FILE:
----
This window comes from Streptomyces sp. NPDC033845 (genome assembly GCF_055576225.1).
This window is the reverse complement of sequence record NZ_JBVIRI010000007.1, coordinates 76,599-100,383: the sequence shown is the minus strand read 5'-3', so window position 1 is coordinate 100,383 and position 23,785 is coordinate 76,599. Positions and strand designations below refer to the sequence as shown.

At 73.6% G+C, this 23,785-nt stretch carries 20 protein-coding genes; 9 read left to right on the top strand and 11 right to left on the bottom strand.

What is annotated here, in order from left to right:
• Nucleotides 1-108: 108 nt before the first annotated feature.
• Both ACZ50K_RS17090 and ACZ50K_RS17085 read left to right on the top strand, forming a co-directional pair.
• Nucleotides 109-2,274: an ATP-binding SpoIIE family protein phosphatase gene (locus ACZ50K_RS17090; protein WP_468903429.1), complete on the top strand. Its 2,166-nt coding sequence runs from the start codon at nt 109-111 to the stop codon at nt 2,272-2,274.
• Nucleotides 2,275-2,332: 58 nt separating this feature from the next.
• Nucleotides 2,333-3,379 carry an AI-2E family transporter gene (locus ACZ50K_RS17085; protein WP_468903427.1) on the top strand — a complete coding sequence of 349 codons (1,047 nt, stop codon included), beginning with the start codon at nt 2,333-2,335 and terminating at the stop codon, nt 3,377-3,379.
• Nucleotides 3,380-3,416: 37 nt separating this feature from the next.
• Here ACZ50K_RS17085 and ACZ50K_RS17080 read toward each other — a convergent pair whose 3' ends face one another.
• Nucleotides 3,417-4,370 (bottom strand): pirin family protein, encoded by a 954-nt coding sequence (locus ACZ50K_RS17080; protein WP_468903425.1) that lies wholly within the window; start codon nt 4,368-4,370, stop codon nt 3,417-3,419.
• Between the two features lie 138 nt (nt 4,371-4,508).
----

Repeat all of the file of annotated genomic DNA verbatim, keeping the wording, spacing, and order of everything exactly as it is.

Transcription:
This window comes from Streptomyces sp. NPDC033845 (genome assembly GCF_055576225.1).
This window is the reverse complement of sequence record NZ_JBVIRI010000007.1, coordinates 76,599-100,383: the sequence shown is the minus strand read 5'-3', so window position 1 is coordinate 100,383 and position 23,785 is coordinate 76,599. Positions and strand designations below refer to the sequence as shown.

At 73.6% G+C, this 23,785-nt stretch carries 20 protein-coding genes; 9 read left to right on the top strand and 11 right to left on the bottom strand.

What is annotated here, in order from left to right:
• Nucleotides 1-108: 108 nt before the first annotated feature.
• Both ACZ50K_RS17090 and ACZ50K_RS17085 read left to right on the top strand, forming a co-directional pair.
• Nucleotides 109-2,274: an ATP-binding SpoIIE family protein phosphatase gene (locus ACZ50K_RS17090; protein WP_468903429.1), complete on the top strand. Its 2,166-nt coding sequence runs from the start codon at nt 109-111 to the stop codon at nt 2,272-2,274.
• Nucleotides 2,275-2,332: 58 nt separating this feature from the next.
• Nucleotides 2,333-3,379 carry an AI-2E family transporter gene (locus ACZ50K_RS17085; protein WP_468903427.1) on the top strand — a complete coding sequence of 349 codons (1,047 nt, stop codon included), beginning with the start codon at nt 2,333-2,335 and terminating at the stop codon, nt 3,377-3,379.
• Nucleotides 3,380-3,416: 37 nt separating this feature from the next.
• Here ACZ50K_RS17085 and ACZ50K_RS17080 read toward each other — a convergent pair whose 3' ends face one another.
• Nucleotides 3,417-4,370 (bottom strand): pirin family protein, encoded by a 954-nt coding sequence (locus ACZ50K_RS17080; protein WP_468903425.1) that lies wholly within the window; start codon nt 4,368-4,370, stop codon nt 3,417-3,419.
• Between the two features lie 138 nt (nt 4,371-4,508).